Recently my son's teacher said something that shook me to the core of my being. Michael is 10 years old and has a rare genetic chromosomal disorder called 18Q-minus.
After my husband and I moved to France three years ago with our four children to work in missions, we were surprised to find that France does not have many schools for disabled children. The society in general isn't friendly to the disabled. In our area of Paris alone, there are 300 special-needs children on a waiting list for a place in a school. For three years, we have searched for a school for Michael, but to no avail. Fortunately, we have a teacher who comes to the house twice a week to work with him.
As she was leaving our house after a therapy session, she advised us to apply to a couple of schools that are specifically for children with Down syndrome, even though Michael does not have Down. Then she made the shocking statement. "Schools for Down children are starting to take children with other syndromes since Down is becoming so rare," she said. "Now that tests can tell so early in pregnancy that a baby has Down, fewer people are choosing to have them."
Michael has benefited greatly from incredible advances in medical technology. He was born with a cleft lip and palate, and feet that required extensive surgery. I am grateful for the doctors and technologies that have met his needs. But as disabled children are becoming more rare, I wonder if medical technologies are robbing affluent societies of an underappreciated wealth.
In the days following this teacher's remark, I tried to imagine a society devoid of people with disabilities. What if any and all babies with special needs were to be eliminated? What would a society look like if everyone were "normal," if we never had to make provisions and exceptions for people who are deaf, blind, mute, or lame?
I didn't have to look any farther than my own family to start finding answers. My children are among the most unselfish people I have ever known. Brian, 19, Melissa, 17, and Rachel, 13, have made sacrifices, too many and too big to count, for their disabled sibling. One would think that this would have made them bitter and discontented. Amazingly, it has done exactly the opposite. They are thankful, giving, and tolerant to difficult and unlovely people.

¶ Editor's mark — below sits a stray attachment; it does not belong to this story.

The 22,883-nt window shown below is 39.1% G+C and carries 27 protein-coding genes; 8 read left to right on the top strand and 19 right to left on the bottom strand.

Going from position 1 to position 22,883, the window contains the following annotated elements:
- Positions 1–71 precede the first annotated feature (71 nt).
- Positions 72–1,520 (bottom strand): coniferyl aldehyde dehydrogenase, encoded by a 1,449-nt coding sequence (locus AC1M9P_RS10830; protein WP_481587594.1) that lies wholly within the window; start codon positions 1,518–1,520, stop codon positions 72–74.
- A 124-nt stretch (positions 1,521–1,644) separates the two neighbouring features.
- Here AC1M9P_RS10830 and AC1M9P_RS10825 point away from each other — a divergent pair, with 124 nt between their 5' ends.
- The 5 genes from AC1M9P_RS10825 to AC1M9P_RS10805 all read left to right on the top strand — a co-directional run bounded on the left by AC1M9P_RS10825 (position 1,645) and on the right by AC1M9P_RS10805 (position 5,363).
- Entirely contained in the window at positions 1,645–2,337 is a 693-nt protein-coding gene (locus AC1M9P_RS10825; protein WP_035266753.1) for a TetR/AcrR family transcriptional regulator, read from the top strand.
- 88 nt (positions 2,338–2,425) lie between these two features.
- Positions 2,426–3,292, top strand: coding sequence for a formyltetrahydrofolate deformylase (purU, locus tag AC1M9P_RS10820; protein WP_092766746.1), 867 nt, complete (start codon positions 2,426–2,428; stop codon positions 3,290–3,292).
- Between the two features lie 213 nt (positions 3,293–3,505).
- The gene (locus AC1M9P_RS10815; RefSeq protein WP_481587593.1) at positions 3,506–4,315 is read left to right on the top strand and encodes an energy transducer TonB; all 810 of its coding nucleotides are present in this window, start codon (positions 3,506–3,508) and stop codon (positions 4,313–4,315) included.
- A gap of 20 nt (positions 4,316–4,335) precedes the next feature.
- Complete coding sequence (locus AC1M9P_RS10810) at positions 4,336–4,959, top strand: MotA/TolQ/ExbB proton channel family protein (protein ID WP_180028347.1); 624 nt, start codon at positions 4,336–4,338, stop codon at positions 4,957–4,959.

Could it be that the special-needs, "imperfect" people have that balancing effect on society as a whole? How would love and compassion develop among people who were only surrounded by the lovely and intelligent? My children treasure nothing more than a smile or kiss, sometimes just eye contact, from their little brother. My nephew, who is a year younger than Michael, loves to help at his school with the class of students with special needsor as he puts it, "the class like Michael." I see my husband kiss our son's often expressionless, crooked little face, and my heart nearly bursts with a love and joy that I can hardly contain.
As I pondered this potential "perfect" society, one verse from the Bible kept coming to my mind: "Do nothing out of selfish ambition or vain conceit" (Phil. 2:3). Parenting a child with special needs makes living out this verse a little easier.
This child becomes the focus of most of his parents' time and energy. An enormous amount of money may have to be spent on therapists, doctors, hospitals, and equipment. He limits what dreams his parents can pursue. They grieve throughout his lifetime. They not only grieve the child they "lost" at his birth, but grieve as they see him struggle with tasks that normally come easy, grieve when he realizes that he is not like other children, and often when he is in physical or emotional pain. They have little room left for selfish ambition.
What about vain conceit? That is likely to die, too. It's often embarrassing to have a child who cries out in public for no reason, looks different, and acts different. He won't be at the top of his class, won't be the best athlete, and will probably never be voted Most Beautiful or Most Likely to Succeed.
I wonder, if our advanced technologies successfully eliminate the weak and needy, will future scholars, theologians, politicians, and poets ponder: "Why has our society become less loving, so selfish, so intolerant, so uncommitted to anything outside of individual gain? Why are we so full of selfish ambition and vain conceit?" Is this "perfect" society a place where any of us would want to live?
Angela Beise parents her four children with her husband, Jim, in Paris, where they serve as missionaries with the Mission Society.
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Aborting the Disabled discusses the trend in aborting children prenatally diagnosed with Down syndrome and other genetic abnormalities, along with efforts to fight it.
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